This configuration provides additional connection paths beyond those provided in FIG. 6, because three paths are now available for transmitting data between XNODE1 and XNODE4: through external ATM switches 705 and 706; through XNODE2 and XNODE3; and through path 720. Other XNODES in the configuration may be configured to support only two ports, for example. As with the configuration shown in FIG. 6, the external ATM switches may be bypassed or eliminated and thus each XNODE may be connected to an external connection. Moreover, the topology shown in FIG. 7 provides additional flexibility in balancing loads among paths, which is desirable as the number of XNODES becomes larger.
FIG. 8 shows a configuration also employing various principles of the present invention in which each of a plurality of XNODES are coupled to at least two, and, in some cases, three other XNODES. Two XNODES in the configuration are also coupled to an external connection either directly or through two ATM switches. Thus, for example, XNODE1 (element 801) is coupled to XNODE2 (element 802), XNODE10(element 810), and to external ATM switch 1 (element 850). Similarly, XNODE2 (element 802) is coupled to three other XNODES. However, XNODE6 (element 806) is only coupled to two other XNODES. As with the embodiments shown in FIGS. 6 and 7, the external ATM switches 850 and 860 may be bypassed or eliminated, possibly with the use of a UNI or NNI interface.
FIG. 9 shows a further configuration employing various principles of the present invention. In FIG. 9, each XNODE is coupled to a neighboring XNODE, and is also "jumpered" to a non-neighboring XNODE (i.e., XNODE1 is coupled to XNODE3, and XNODE2 is coupled to XNODE4).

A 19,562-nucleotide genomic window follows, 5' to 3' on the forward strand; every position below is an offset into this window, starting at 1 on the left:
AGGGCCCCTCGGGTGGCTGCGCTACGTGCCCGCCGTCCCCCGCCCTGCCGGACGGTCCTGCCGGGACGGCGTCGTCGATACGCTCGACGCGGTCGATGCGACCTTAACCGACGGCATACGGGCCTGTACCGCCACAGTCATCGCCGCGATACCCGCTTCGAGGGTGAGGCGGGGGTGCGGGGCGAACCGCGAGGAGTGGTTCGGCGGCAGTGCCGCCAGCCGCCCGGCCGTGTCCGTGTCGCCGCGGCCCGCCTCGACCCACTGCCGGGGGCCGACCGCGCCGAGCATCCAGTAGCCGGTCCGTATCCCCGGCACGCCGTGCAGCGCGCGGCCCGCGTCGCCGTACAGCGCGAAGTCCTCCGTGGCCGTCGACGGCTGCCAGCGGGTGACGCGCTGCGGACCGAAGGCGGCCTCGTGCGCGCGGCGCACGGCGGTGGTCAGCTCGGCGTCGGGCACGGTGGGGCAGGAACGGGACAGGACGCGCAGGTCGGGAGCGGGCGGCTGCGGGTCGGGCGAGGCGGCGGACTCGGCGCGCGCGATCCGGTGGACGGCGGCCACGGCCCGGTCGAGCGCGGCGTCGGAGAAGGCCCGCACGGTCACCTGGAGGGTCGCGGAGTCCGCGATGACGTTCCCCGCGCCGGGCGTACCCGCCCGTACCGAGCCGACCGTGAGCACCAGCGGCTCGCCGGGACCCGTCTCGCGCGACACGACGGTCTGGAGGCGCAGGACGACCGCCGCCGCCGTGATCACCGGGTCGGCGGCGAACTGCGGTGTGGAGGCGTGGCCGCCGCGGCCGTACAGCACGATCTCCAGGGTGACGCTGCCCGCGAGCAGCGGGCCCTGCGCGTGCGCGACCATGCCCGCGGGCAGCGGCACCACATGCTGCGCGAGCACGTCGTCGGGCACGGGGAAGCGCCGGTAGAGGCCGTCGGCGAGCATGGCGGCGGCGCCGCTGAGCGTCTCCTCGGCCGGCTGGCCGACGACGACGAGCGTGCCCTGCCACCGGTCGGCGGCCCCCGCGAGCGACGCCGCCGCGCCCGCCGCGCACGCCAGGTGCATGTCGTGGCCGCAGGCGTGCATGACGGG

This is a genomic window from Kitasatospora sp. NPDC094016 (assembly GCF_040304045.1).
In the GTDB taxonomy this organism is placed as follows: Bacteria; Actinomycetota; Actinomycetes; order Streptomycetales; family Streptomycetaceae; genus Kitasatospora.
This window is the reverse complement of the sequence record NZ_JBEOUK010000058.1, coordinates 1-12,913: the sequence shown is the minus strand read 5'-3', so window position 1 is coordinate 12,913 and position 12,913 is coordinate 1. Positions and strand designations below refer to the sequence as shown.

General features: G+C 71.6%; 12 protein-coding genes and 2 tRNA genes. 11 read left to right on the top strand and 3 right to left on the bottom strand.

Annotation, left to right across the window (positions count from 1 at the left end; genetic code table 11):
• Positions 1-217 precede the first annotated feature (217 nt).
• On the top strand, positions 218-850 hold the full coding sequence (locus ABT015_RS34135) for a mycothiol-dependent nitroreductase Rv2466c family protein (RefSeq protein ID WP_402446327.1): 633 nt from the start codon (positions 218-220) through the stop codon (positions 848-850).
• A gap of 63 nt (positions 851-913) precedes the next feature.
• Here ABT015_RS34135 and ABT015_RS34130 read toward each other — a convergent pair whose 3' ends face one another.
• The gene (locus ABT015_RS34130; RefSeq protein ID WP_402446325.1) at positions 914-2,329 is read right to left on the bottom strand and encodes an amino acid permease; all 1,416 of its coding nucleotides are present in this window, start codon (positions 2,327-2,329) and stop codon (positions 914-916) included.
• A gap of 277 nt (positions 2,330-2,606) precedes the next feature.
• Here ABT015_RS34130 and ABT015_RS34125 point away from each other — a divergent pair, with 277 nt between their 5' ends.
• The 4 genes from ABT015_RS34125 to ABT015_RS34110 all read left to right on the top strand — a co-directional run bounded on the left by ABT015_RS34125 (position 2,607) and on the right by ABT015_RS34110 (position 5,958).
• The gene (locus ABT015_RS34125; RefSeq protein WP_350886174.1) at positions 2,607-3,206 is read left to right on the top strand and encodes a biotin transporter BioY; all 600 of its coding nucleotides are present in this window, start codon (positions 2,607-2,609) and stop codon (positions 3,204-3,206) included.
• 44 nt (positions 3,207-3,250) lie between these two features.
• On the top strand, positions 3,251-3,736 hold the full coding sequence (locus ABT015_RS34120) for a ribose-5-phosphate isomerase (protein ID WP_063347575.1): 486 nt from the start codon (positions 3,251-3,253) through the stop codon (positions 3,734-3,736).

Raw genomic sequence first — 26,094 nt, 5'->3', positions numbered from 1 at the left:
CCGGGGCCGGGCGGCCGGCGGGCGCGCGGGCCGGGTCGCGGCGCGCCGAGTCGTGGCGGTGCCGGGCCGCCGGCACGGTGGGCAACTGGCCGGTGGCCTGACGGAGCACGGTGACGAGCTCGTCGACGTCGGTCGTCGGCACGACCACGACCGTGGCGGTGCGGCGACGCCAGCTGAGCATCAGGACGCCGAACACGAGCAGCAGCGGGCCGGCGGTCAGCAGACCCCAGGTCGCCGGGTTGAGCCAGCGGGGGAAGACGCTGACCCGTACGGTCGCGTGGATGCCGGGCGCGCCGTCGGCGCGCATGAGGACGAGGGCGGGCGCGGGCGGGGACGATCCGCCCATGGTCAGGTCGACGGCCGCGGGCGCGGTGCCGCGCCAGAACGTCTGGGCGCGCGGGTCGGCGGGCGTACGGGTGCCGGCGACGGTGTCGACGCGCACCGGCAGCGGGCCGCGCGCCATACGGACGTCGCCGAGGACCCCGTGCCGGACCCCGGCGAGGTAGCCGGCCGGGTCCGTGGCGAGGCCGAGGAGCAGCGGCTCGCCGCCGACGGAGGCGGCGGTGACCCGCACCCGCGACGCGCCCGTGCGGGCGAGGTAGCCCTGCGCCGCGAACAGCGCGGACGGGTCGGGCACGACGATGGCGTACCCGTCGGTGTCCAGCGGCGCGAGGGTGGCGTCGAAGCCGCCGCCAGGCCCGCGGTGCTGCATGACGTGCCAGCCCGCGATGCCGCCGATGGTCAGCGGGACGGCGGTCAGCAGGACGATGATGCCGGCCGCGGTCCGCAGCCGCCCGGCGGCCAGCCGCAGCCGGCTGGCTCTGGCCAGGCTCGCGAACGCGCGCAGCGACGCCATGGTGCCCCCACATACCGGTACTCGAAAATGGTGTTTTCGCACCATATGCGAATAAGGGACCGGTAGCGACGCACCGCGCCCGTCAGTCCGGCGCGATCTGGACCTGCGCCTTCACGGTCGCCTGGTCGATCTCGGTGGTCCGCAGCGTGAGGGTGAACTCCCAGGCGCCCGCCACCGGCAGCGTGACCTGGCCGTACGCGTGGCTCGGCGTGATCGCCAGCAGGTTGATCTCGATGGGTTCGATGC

There are at least two reasons for "high speed" links in a LAN. The most obvious is that of moving a large volume of information among many users/endpoints concurrently. Less obvious, but also very important to the end user, is the time between when a transaction request is made and the time it is completed (i.e., the latency). A network may be relatively lightly loaded, but if the link speed is low, the end user may have to wait longer.
One of the aspects of ATM is the contemplated use of high speed links (e.g., 155 Mbit/sec). Cost reductions in existing physical layer components will eventually lead to rates of 155 Mbit/sec ATM capabilities which cost little more than 25 Mbit/sec ATM. The present invention provides a way to use ATM in a less expensive way, which does not detract from transaction completion latency in a lightly loaded network. In effect, fewer high speed links are used to serve users in a redundant configuration (users share these high speed links, rather than having two high speed links dedicated to them alone--one to each of two centralized ATM switches for redundancy. In a lightly loaded configuration, users get the low latency benefit of high speed links without the full cost of a conventional topology. Since many user activities are inherently "bursty" (i.e., high utilization less than 5% of the time), this is the norm rather than the exception.